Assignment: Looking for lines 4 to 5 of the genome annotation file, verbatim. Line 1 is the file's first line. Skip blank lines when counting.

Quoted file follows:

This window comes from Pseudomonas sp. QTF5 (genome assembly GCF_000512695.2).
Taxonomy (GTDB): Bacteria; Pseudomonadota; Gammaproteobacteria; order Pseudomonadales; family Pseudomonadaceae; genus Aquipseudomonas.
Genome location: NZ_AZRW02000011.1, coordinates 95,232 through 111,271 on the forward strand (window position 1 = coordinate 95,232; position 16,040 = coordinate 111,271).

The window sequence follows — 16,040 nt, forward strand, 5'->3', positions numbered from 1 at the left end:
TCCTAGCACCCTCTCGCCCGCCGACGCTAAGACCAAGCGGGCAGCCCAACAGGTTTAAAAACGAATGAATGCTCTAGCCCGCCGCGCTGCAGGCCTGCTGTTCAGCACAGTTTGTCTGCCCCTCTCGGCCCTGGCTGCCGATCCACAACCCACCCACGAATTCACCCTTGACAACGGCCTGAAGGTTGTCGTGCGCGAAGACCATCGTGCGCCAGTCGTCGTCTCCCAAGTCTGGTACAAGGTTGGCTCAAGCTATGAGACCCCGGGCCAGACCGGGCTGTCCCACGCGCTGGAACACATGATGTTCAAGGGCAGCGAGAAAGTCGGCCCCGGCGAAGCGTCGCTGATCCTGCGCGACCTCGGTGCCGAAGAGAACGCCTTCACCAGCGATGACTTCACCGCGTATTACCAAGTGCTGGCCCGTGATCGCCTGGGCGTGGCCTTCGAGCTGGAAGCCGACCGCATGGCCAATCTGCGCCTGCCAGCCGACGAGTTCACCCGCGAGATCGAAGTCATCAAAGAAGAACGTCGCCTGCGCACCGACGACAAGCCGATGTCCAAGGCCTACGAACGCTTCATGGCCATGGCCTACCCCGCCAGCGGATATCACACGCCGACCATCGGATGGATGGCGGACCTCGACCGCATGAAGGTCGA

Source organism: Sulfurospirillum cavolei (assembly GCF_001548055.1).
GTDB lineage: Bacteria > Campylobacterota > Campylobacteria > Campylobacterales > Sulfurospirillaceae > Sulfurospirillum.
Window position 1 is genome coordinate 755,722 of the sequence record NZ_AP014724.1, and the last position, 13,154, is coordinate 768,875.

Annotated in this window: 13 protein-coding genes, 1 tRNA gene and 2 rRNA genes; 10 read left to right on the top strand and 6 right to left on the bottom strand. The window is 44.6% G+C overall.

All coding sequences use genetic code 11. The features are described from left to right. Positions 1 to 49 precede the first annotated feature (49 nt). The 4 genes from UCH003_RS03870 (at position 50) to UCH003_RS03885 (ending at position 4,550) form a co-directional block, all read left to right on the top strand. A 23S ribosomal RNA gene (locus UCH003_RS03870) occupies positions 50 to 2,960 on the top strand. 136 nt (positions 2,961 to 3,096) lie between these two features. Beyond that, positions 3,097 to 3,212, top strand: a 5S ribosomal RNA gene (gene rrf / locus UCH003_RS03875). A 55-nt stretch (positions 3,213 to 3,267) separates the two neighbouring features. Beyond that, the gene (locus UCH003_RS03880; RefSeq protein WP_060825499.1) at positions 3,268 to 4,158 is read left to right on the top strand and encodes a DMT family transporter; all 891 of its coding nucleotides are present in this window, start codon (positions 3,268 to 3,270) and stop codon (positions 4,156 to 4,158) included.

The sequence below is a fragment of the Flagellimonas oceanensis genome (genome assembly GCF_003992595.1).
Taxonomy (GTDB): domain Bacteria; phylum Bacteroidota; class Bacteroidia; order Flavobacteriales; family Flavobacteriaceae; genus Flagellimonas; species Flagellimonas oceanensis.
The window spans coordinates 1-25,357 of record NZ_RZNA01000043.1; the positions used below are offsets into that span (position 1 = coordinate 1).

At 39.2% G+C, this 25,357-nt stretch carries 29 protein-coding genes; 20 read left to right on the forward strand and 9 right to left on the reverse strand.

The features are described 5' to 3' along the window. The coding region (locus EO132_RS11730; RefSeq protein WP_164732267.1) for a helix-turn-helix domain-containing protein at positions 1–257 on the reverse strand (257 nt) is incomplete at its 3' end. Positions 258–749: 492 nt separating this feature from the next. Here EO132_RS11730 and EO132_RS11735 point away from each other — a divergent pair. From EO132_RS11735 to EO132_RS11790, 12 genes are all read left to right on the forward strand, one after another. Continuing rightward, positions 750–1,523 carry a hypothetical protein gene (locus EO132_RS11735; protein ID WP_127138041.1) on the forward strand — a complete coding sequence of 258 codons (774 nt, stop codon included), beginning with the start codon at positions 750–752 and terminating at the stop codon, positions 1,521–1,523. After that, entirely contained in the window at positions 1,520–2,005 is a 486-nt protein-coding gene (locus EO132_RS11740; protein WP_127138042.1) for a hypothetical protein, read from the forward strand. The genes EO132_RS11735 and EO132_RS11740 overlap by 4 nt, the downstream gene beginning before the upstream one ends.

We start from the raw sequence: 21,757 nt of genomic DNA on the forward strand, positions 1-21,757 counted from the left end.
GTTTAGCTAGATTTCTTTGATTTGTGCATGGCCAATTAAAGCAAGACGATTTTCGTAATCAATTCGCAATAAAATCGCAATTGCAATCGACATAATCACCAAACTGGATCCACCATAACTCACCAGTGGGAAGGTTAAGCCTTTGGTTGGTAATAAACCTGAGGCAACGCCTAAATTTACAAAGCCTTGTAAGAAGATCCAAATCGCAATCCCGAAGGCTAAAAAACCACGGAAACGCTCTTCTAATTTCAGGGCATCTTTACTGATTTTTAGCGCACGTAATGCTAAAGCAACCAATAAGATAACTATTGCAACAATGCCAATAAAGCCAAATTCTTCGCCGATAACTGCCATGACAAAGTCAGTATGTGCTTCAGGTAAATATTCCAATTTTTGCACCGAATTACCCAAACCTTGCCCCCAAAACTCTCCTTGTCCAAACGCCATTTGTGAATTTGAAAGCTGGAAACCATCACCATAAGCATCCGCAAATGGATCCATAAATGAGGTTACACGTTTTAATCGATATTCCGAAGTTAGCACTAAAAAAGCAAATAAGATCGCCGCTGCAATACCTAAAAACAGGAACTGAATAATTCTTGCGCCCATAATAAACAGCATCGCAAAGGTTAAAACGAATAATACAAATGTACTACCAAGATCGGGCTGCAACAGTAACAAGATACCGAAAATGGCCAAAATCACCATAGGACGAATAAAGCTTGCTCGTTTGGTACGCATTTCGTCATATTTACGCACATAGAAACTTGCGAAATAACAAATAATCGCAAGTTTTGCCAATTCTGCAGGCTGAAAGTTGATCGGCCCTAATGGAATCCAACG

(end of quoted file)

The window sequence follows — 16,040 nt, forward strand, 5'->3', positions numbered from 1 at the left end:
TCCTAGCACCCTCTCGCCCGCCGACGCTAAGACCAAGCGGGCAGCCCAACAGGTTTAAAAACGAATGAATGCTCTAGCCCGCCGCGCTGCAGGCCTGCTGTTCAGCACAGTTTGTCTGCCCCTCTCGGCCCTGGCTGCCGATCCACAACCCACCCACGAATTCACCCTTGACAACGGCCTGAAGGTTGTCGTGCGCGAAGACCATCGTGCGCCAGTCGTCGTCTCCCAAGTCTGGTACAAGGTTGGCTCAAGCTATGAGACCCCGGGCCAGACCGGGCTGTCCCACGCGCTGGAACACATGATGTTCAAGGGCAGCGAGAAAGTCGGCCCCGGCGAAGCGTCGCTGATCCTGCGCGACCTCGGTGCCGAAGAGAACGCCTTCACCAGCGATGACTTCACCGCGTATTACCAAGTGCTGGCCCGTGATCGCCTGGGCGTGGCCTTCGAGCTGGAAGCCGACCGCATGGCCAATCTGCGCCTGCCAGCCGACGAGTTCACCCGCGAGATCGAAGTCATCAAAGAAGAACGTCGCCTGCGCACCGACGACAAGCCGATGTCCAAGGCCTACGAACGCTTCATGGCCATGGCCTACCCCGCCAGCGGATATCACACGCCGACCATCGGATGGATGGCGGACCTCGACCGCATGAAGGTCGA